The embodiment of FIG. 1 thus includes two parallel Fabry-Perrot interferometers (referred to as parallel homogeneous sensors) while the embodiment of FIG. 2 includes a Fabry-Perrot interferometer associated in series with a bi-refringent interferometer, referred to as a mixed series sensor. A series homogenous sensor may be formed by associating in series two bi-refringent interferometers or else another parallel homogenous sensor by arranging two bi-refringent interferometers in parallel. Similarly, a parallel mixed sensor may be formed by arranging a bi-refringent interferometer in parallel with a Fabry-Perrot interferometer, wherein the bi-refringent interferometer is basically a first interferometer sensitive to the pressure and a second temperature sensitive interferometer. The above sensors may be used in any interferometric measuring device and in particular with the device described hereafter.
As illustrated in FIG. 3, the complete device includes a light emitting device (a), a light flux transmission system (b), a detector assembly (c) including a double sensor of the type illustrated in FIG. 1 or 2, a measuring system (d) and a processing system (e).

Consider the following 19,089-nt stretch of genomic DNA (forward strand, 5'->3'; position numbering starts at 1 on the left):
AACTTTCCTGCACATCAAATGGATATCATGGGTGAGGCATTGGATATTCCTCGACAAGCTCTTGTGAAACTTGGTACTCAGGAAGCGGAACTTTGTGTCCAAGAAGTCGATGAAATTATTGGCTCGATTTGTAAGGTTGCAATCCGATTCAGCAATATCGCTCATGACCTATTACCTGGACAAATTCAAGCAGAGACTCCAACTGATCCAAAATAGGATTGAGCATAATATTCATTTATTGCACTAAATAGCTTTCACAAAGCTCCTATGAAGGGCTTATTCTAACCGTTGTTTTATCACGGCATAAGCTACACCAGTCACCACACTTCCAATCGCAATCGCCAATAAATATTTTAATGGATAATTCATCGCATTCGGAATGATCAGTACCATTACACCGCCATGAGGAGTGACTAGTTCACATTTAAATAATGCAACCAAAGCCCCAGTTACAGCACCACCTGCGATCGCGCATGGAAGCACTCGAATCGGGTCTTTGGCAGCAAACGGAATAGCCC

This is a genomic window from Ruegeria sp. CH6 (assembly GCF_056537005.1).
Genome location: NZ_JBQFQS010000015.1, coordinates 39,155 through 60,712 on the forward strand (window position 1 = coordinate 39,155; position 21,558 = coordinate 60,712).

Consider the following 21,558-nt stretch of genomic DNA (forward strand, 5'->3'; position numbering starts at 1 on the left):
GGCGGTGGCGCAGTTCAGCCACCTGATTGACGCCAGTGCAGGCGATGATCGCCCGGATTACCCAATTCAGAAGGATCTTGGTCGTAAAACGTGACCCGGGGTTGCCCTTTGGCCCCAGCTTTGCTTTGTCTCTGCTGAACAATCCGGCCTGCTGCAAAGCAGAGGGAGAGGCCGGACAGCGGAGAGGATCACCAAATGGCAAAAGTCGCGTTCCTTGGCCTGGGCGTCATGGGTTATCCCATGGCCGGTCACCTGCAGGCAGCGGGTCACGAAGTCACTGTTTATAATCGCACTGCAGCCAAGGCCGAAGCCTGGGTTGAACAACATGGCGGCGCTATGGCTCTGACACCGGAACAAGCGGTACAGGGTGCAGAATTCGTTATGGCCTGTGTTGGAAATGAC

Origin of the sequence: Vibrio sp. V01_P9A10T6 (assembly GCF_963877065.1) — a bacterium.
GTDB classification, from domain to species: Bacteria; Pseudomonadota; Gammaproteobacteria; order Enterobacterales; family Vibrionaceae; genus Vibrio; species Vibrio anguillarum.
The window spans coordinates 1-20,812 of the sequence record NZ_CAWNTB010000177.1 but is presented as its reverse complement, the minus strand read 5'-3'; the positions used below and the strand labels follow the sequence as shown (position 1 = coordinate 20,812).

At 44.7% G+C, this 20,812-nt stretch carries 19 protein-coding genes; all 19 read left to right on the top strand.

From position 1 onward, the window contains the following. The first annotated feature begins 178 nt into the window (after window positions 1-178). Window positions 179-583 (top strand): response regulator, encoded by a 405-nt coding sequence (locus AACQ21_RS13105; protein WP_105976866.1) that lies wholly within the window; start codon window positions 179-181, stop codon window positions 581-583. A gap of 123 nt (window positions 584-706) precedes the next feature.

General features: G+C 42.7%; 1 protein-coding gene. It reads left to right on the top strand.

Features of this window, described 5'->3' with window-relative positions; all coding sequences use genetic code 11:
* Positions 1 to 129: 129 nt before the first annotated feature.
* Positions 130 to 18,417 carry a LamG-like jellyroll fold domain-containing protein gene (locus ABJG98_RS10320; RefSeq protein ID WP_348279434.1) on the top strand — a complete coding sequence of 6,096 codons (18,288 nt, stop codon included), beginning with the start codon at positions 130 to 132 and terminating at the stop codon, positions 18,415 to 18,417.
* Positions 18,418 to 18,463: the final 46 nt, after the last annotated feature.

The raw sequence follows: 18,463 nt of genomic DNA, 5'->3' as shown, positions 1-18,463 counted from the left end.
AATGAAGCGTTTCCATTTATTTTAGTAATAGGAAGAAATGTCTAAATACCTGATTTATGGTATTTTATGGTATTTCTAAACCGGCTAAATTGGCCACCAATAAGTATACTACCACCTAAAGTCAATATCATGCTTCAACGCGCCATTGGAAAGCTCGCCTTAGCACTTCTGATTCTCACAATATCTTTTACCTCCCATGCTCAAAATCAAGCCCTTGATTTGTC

The emitting device (a) is formed, as shown in FIG. 3, as an optical source, for example a light emitting diode (1), for deriving light flux focused on the input of an optical fibre (x) of a transmission system (b) by condenser (2). In some embodiments, preferably two diodes or a plurality of wide band diodes may be used to produce spectra. The maxima of each of these spectra coincide with each transmission attenuation minimum of an optical fibre; the minimum attenuations are respectively about 800, 1300 and 1500 nanometers. The most advantageous source, shown in FIG. 7, has a first spectrum centered on 800 nanometers and a second spectrum centered on 1300 nanometers. The wide band source is formed of a first light emitting diode (71) emitting in the first spectrum, a second light emitting diode (72) emitting in the second spectrum and a dichroic plate (73) with a stiff front centered half way (about 1050 nanometers) between the emission maxima of the two diodes. This dichroic plate (73) transmits all of the spectrum of the diode (72) that is centered at 1300 nanometers and reflects all of the spectrum of diode (71) that is centered at 800 nanometers. By combining the outputs of at least two light emitting diodes having maxima centered on the attenuation minima of the fibers there is, as shown in FIG. 6, a considerable increase in the difference between two maxima of the crosscorrelation function; e.g. there is an increase in the difference between main maximum (60) and the adjacent maxima (61) and (62) in the vicinity of the maximum (60). This leads to a better detection margin with respect to the measurement noise; in addition, the availability is better with two diodes than with a single diode.